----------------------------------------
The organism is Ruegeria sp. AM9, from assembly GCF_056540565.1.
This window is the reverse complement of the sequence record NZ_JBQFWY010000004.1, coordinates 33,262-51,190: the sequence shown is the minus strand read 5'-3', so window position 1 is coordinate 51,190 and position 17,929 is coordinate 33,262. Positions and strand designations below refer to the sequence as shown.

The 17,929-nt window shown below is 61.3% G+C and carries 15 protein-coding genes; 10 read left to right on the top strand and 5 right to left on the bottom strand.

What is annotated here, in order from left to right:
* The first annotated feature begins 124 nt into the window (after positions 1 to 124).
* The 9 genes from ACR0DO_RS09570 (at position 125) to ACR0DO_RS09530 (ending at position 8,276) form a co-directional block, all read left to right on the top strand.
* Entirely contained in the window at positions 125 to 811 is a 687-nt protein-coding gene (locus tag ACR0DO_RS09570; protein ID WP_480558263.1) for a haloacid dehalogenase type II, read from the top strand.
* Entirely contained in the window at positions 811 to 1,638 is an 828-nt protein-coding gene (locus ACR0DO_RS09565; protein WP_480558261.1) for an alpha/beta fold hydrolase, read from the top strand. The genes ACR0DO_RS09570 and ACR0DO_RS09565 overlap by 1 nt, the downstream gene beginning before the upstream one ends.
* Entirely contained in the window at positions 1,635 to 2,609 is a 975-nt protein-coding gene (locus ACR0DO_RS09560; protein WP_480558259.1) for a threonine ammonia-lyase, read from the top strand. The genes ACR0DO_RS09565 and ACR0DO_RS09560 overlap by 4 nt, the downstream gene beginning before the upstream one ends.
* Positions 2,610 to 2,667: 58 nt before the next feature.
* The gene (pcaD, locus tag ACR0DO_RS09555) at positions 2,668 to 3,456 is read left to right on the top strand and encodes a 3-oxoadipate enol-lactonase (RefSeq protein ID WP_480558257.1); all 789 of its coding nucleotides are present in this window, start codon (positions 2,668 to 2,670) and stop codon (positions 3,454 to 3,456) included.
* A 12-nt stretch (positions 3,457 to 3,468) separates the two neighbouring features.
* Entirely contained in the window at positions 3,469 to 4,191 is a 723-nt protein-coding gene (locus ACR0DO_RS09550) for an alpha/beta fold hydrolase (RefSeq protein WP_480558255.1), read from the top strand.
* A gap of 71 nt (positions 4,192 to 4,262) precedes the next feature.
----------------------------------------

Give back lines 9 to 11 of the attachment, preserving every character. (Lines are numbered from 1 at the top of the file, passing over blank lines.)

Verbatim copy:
* Entirely contained in the window at positions 1,635 to 2,609 is a 975-nt protein-coding gene (locus ACR0DO_RS09560; protein WP_480558259.1) for a threonine ammonia-lyase, read from the top strand. The genes ACR0DO_RS09565 and ACR0DO_RS09560 overlap by 4 nt, the downstream gene beginning before the upstream one ends.
* Positions 2,610 to 2,667: 58 nt before the next feature.
* The gene (pcaD, locus tag ACR0DO_RS09555) at positions 2,668 to 3,456 is read left to right on the top strand and encodes a 3-oxoadipate enol-lactonase (RefSeq protein ID WP_480558257.1); all 789 of its coding nucleotides are present in this window, start codon (positions 2,668 to 2,670) and stop codon (positions 3,454 to 3,456) included.